Bible: Finished the Law, moved into Joshua.
Memory: Psalm 1; Books of the Law and History. (They love the song that goes with those.)
Hymn: The Bible Stands
Poetry: Halfway Down, by A. A. Milne (But we haven’t done it much. Our review of these has not been very organized the past couple of weeks.)
Song: Skip to My Lou. (Woohoo! Dancing! I got a book of dancing games. We’ll see if I can learn a few and which ones are appropriate for only two children.)
Richard Scarry’s Please and Thank You Book. I forget what particular offense triggered it, but I got on a bit of a good manners kick. This has some very well-received stories in it, and helpful lessons beyond mere table manners.
What Do You Say Dear? What Do You Do Dear?, by Sesyle Joslin. My favorite manners books ever. Just so you know what to do if you ever meet a baby elephant.
Doctor Ted, Andrea Beaty. If you have small children who like to pretend, you will love this book. And so will they. "You have gingivitis. You need a full-body cast." (Alas, there doesn’t seem to be a sequel–at least not yet.)
A Trip to the Doctor, A Trip to the Dentist, by Margot Linn. We did both during the past two weeks, so I got some books to go along with it. Now, of course, they are playing doctor and dentist, too.
Each Peach Pear Plum, Janet and Allen Allberg. I had no idea what this book was, and I’m afraid half the characters are still unfamiliar to them, but they still love it. D1 likes to "read" it to the babies.
Went to the park–all by ourselves! That was more of a milestone for me than for them. D2 made it to the potty twice while we were there, despite having to wait for a break in the nursing.
Visited the doctor and the dentist.
D1 helped me bake cookies and then we all had a tea party, with some emphasis on good manners.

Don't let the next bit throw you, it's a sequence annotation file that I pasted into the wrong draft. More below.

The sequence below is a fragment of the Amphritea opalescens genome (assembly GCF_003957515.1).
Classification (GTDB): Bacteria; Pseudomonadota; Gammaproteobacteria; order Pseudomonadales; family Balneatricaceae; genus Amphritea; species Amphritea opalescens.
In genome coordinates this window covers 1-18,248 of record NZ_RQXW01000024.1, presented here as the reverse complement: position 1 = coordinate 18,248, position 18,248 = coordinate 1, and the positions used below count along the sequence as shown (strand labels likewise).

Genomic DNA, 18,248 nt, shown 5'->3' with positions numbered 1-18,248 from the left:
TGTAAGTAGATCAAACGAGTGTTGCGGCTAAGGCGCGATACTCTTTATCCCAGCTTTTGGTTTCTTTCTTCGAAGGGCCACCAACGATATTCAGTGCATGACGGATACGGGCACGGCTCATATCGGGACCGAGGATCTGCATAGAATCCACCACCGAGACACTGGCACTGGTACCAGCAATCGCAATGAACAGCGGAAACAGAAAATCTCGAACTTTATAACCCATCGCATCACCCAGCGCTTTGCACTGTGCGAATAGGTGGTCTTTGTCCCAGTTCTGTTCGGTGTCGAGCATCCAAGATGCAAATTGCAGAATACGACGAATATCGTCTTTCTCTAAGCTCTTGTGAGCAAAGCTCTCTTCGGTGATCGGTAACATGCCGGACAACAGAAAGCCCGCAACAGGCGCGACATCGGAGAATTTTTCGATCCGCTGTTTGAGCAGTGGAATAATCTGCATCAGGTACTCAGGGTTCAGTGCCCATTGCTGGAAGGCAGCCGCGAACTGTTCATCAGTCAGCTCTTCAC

I gave them some extra envelopes and boxes so that they could play "mail," which they have been doing quite a bit.
Went to a family gathering for Labor Day; they spent the whole time in the sandbox. We really should get them a sandbox. I’d have to spend a lot of time brushing sand out of their hair, but it might be easier than scraping mud off their legs.
Just when I was getting ready to post that it was pointless to teach the sounds of the letters first as D2 was simply learning them as arbitrary names, he figured it out. One evening at the supper table he said, "Hey, ‘p’-‘papa,’ ‘p’-‘person’." Since then he’s been going around spouting beginning sounds as well as making up rhyming sentences: "I saw some chalk and it could walk." He likes to play a game where I’ll tell him something like, "There are three things that begin with /k/ on the table," and he’ll spot, "c-cucumber, c-carrot, c-cutting board." D1 plays, too.
D1 continues with copying letters and learning to spell words, though she still doesn’t quite hear the blend of the whole word. She copied the brand name off the shoebox they were playing "mail" with several times.
D1 can skip.
D2 likes to climb on things and stand on the edges